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Sen. Elizabeth Warren,

WASHINGTON (LifeSiteNews) — Two more national Democrat lawmakers have tested positive for COVID-19 despite being “fully vaccinated,” further undermining the mandates they continue to advocate.

“Thankfully, I am only experiencing mild symptoms & am grateful for the protection provided against serious illness that comes from being vaccinated & boosted,” Sen. Elizabeth Warren (D-MA) announced Sunday, before urging readers to take a COVID vaccine and booster “as soon as possible.” 

Sen. Cory Booker (D-NJ) announced the same thing the same day, stressing that he was “beyond grateful to have received two doses of vaccine and, more recently, a booster — I’m certain that without them I would be doing much worse.”

Fox News reporter Shannon Bream said that Booker marked the 22nd vaccinated member of Congress to test positive for COVID (4% of Congress’s 535 members). A total of 93 members of Congress have tested positive for COVID since the pandemic began (17% of Congress), dozens before the vaccines became available.

These are far from the first so-called “breakthrough” cases among vaccine advocates. Other examples include White House Press Secretary Jen Psaki, six Texas Democrats who fled the state to Washington, D.C. in hopes of blocking a vote on an election security bill, left-wing activist Rev. Jesse Jackson, liberal HBO comedian and pundit Bill Maher, and CNBC financial host Jim Cramer.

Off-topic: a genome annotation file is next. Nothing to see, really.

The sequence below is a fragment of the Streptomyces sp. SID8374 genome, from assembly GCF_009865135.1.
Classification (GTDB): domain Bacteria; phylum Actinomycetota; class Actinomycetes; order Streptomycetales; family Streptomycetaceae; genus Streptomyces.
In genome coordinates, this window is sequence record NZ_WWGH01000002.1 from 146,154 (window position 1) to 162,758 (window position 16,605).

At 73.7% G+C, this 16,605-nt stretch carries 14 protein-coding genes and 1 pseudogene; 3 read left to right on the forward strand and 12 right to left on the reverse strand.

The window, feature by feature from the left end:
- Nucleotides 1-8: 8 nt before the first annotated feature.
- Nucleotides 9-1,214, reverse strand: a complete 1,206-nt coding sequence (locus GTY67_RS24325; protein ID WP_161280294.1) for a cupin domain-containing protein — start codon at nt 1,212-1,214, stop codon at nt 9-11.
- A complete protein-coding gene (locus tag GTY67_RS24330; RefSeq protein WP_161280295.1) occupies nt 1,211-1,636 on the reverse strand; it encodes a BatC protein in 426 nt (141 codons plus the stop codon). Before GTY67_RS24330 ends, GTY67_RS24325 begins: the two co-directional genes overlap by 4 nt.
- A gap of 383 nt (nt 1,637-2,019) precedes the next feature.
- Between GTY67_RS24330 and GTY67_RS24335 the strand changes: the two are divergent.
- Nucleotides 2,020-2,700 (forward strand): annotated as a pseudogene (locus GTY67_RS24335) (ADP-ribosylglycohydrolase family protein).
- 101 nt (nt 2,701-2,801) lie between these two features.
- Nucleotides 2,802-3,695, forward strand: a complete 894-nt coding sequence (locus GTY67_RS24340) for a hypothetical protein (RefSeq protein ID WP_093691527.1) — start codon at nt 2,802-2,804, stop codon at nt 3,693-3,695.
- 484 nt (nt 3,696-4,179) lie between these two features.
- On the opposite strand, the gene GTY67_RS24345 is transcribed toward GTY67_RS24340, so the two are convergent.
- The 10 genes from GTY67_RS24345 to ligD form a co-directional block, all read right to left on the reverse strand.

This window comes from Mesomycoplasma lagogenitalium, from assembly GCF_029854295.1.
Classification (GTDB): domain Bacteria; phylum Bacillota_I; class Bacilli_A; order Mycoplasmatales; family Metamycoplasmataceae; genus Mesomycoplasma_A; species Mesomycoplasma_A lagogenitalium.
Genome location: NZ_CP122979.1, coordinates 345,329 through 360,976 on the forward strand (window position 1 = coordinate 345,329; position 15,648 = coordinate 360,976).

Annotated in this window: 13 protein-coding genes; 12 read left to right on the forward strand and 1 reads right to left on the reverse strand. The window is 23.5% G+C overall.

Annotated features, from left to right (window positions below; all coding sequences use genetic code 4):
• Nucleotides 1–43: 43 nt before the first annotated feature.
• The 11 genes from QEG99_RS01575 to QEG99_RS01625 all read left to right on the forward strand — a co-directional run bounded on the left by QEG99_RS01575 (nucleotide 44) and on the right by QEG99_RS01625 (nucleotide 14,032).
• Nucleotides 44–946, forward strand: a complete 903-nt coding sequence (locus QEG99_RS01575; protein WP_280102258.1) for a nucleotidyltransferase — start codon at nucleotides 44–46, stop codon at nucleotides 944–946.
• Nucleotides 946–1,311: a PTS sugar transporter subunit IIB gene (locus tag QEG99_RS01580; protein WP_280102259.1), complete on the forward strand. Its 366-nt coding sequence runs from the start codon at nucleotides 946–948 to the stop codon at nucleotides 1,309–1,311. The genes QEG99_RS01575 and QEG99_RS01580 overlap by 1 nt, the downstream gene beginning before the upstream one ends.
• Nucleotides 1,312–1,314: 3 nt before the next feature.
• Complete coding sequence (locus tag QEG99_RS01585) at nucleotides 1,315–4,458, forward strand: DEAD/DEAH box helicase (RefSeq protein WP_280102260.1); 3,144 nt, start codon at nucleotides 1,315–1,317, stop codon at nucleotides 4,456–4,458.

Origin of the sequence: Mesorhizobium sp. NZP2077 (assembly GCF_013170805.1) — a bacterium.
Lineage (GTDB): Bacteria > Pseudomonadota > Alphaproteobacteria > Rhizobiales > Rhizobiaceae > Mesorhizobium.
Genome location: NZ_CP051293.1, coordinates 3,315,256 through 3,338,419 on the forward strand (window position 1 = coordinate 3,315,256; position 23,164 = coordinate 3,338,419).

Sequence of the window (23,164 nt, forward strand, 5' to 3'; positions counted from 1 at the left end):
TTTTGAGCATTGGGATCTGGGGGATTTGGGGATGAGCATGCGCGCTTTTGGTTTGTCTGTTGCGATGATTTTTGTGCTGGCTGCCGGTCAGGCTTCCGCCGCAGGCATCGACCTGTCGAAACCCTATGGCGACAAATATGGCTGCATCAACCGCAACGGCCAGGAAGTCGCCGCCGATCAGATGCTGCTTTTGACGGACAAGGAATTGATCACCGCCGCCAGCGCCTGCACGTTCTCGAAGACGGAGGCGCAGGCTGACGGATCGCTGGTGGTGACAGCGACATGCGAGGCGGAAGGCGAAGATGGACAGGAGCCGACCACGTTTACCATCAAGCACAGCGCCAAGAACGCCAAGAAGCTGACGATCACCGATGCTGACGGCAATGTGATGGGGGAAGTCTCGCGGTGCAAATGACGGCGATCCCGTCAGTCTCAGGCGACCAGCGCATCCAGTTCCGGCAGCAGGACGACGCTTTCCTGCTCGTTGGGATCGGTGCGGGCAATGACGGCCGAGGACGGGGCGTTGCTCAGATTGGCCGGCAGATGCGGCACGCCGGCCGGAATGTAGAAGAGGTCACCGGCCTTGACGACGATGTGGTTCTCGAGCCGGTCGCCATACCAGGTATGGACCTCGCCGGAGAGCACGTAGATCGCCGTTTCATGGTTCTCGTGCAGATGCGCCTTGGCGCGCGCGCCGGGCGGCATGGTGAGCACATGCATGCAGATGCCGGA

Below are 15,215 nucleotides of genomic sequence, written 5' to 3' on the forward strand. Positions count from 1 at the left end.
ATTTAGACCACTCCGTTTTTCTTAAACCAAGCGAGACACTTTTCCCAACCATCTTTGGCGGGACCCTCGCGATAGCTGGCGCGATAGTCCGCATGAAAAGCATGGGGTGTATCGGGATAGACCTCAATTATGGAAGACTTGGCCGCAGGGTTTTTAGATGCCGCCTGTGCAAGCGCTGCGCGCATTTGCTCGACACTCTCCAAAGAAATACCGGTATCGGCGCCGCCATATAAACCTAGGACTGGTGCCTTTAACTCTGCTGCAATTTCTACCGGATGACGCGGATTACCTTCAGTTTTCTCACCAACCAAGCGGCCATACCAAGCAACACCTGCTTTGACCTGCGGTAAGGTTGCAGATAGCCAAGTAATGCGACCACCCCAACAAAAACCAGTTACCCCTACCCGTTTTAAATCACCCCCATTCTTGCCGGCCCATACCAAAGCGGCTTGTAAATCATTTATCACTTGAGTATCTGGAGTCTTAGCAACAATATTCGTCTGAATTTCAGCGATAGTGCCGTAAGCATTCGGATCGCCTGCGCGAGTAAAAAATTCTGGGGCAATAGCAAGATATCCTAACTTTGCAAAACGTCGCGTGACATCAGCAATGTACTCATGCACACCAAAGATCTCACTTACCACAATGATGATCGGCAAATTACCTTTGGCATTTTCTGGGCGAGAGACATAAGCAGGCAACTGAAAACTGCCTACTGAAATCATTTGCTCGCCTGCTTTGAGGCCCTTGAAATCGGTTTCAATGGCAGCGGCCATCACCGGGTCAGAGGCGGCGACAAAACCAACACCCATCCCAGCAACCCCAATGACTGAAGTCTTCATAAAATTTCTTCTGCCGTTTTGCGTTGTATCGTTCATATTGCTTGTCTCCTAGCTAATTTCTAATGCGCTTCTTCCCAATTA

Such cases undermine President Joe Biden’s claims that “you’re not going to get COVID if you have these vaccinations” and that the vaccinated “cannot spread it to you,” as well as the administration’s broader strategy of forcing vaccination in the name of stopping the virus from spreading.

Data indicates that widespread dissemination of the vaccines has failed to end the COVID pandemic. The federal government considers more than 202 million Americans (almost 61% of the eligible) to be “fully vaccinated” (a moving target given the vaccines’ temporary nature), yet data from Johns Hopkins University reported in October shows that more Americans died of COVID-19 by that point in 2021 (353,000) than in all of 2020 (352,000).

On top of the vaccines’ effectiveness being more limited than originally advertised, vaccine hesitancy persists thanks to unaddressed concerns about the vaccines’ safety, stemming largely from the fact that they were developed and released far faster than any previous vaccine.

Vaccine defenders note that this one-year development period was not starting from scratch, but rather relied on years of prior research into mRNA technology; and that one of the innovations of the Trump administration’s Operation Warp Speed was conducting various aspects of the development process concurrently rather than sequentially, eliminating delays unrelated to safety. However, those factors do not fully account for the condensing of clinical trial phases — each of which can take anywhere from 1-3 years on their own — to just three months apiece.

While cases of severe harm reported to the federal Vaccine Adverse Event Reporting System (VAERS) after taking COVID shots represent less than one percent of total doses administered in the United States, a 2010 report submitted to the US Department of Health & Human Services’ (HHS) Agency for Healthcare Research and Quality (AHRQ) warned that VAERS caught “fewer than 1% of vaccine adverse events.” May reporting from NBC News quotes several mainstream experts acknowledging “gaps” in federal vaccine monitoring.

LifeSiteNews has produced an extensive COVID-19 vaccines resources page. View it here